We drove out to beautiful Tybee Island yesterday, and while there’s a lot to be said about that on a variety of topics, one thing really struck me funny on the trip.
Around exit 212 heading out of Atlanta, I noticed a series of billboards. Billboards advertising a liquor store.
These billboards didn’t do anything unusual as far as billboards go. In fact, they couldn’t have been more straightforward. “Liquor Store, exit 212,” they advertised. “Liquor Store, just ahead,” they proclaimed. “Liquor Store, just two miles” they slavered.
No suggestive pictures of women. No mouth-porn of frosty beers or bottles dripping with icy condensation. No clever wordplay.
The unique thing was, there were ten of these billboards. (That I counted.)
Ten is a lot, and it’s doubly a lot when they occur within a space of about five miles, and when their sheer number and volume overpowers every other ad in the area. Ten is enough for me to think, that’s a heck of a lot of billboards, maybe I should count them. Ten is enough to make you wonder if you’ve driven out of the universe you know and into an alternate reality wherein instead of a series of fast-food restaurants and dubious tourist attractions and real-estate salespersons, the only thing a town has to offer is a liquor store.
Needless to say, by the time we got to exit 212, the only thing on my mind was this liquor store. How big was it? Did they offer fancy specials, like a free beer cozy with purchase of a carton of imported tequila (worm included)?
But we didn’t go.
Because, really, is one liquor store not, more or less, like another? And even if one store really is unique, is it worth making a special stop for? And even if it is worth making a special stop for, am I really going to make that stop when I have my kids and family with me in the car? Of course not. But the fact is, I wasn’t going to stop even if I was driving by myself. Because a liquor store is one of those need-based excursions (and yeah, I’m not going to get into the complications of saying “need-based” when alcohol is clearly not a need of any sort). You need booze, you go to the store. Nobody goes to the liquor store to schmooze around and shoot the breeze.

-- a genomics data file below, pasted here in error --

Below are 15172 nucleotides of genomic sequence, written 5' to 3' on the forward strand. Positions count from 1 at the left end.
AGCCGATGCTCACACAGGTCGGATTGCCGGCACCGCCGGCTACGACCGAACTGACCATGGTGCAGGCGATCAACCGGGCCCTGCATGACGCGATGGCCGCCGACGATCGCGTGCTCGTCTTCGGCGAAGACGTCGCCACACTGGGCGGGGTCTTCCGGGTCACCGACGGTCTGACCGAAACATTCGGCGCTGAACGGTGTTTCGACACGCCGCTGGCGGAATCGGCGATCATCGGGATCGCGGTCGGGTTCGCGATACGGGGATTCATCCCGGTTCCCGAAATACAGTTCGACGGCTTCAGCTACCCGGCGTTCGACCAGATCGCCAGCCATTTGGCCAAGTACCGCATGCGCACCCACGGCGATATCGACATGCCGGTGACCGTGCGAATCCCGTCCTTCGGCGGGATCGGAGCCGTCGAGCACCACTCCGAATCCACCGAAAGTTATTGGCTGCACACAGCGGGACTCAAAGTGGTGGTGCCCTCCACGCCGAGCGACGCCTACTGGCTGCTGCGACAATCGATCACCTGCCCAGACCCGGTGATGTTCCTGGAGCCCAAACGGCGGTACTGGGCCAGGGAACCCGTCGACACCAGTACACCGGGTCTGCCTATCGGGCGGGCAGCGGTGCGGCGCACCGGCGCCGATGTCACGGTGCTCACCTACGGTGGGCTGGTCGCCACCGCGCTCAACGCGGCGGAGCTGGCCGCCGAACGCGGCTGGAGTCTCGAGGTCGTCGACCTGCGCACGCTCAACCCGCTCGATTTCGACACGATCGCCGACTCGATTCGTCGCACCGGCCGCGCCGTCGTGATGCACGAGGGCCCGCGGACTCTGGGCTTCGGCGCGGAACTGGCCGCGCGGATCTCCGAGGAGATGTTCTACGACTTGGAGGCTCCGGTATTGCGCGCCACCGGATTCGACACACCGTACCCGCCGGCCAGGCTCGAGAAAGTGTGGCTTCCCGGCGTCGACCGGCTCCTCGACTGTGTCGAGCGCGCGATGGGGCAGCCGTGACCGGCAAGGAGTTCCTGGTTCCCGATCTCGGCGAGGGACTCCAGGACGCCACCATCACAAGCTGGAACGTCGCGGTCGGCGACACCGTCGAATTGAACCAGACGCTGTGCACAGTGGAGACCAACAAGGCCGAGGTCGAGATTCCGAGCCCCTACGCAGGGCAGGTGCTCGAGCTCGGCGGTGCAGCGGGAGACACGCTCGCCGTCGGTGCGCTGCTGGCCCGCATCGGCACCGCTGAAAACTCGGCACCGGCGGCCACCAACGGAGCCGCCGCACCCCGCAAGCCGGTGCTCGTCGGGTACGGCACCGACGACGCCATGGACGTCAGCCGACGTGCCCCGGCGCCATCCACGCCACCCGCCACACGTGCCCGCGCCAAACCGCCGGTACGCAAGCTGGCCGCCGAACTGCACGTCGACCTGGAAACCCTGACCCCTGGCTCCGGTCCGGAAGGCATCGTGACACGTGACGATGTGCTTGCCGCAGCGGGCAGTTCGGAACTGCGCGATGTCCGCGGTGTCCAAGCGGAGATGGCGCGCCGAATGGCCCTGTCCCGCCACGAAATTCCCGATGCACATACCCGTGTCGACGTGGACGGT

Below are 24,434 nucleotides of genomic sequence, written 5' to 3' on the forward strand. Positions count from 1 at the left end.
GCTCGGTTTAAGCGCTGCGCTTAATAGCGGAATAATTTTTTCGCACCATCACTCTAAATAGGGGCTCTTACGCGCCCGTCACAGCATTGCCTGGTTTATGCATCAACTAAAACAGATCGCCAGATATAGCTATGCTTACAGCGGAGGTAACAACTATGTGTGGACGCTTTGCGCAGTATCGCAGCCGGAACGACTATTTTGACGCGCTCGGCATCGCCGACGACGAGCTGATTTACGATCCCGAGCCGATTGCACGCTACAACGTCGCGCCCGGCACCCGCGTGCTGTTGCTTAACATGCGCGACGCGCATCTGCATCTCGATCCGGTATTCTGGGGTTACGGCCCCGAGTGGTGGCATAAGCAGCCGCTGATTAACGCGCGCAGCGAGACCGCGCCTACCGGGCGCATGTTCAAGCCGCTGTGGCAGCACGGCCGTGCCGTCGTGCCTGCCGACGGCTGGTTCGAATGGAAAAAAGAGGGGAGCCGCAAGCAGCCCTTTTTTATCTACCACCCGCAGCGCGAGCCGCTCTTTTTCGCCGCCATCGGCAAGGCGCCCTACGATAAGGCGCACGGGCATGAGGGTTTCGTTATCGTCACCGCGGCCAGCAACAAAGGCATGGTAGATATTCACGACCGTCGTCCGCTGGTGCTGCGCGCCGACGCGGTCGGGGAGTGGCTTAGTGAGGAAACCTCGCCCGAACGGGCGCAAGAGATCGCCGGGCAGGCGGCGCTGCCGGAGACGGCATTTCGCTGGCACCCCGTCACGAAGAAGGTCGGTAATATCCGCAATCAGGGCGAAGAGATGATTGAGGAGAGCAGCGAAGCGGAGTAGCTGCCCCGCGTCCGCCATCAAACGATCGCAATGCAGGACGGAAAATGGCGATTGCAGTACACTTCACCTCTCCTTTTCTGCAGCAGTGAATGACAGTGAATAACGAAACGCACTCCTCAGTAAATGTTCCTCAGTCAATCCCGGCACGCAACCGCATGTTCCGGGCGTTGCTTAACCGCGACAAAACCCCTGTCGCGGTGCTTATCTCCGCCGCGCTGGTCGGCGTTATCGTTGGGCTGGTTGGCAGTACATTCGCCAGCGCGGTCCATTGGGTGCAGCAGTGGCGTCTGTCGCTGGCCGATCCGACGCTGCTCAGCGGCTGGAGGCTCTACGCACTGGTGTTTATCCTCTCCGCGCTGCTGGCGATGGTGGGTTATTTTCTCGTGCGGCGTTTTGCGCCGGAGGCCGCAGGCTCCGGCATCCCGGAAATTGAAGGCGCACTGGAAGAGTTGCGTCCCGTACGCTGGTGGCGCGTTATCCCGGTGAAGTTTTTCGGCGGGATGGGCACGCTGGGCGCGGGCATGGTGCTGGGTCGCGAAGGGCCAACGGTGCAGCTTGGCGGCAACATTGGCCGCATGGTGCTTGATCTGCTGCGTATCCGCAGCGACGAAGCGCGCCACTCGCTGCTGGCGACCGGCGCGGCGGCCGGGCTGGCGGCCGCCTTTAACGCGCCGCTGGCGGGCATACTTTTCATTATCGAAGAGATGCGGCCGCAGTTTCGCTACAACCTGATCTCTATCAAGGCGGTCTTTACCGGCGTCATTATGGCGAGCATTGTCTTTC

So it left me wondering. Billboard space on I-75 is not cheap; investing in even a single billboard is a pretty major expenditure, especially for a locally-owned business. Ten (or more) billboards is obviously even more of an investment.
So how much revenue does a billboard for a liquor store generate?
How much revenue do ten billboards generate?
How does the owner of a business make the decision to buy out ten billboards, rather than, say, five? Or seven? Or two?
All that repetition definitely made their store the focus of my thinking, but it didn’t make me pull over and visit, which is ostensibly the purpose of a billboard.
I couldn’t help but wonder whether all those ads — or at least nine of them — were totally misplaced.
And that got me thinking about writing, though I can’t really answer my own question in any useful way today, because I’m a little too sun-baked to really noodle on this stuff (all I can do is idly muse, my thoughts drifting this way and that like a lazy ocean breeze, not unlike the one drifting past our balcony at the moment).
How much can you repeat yourself before you turn an audience off?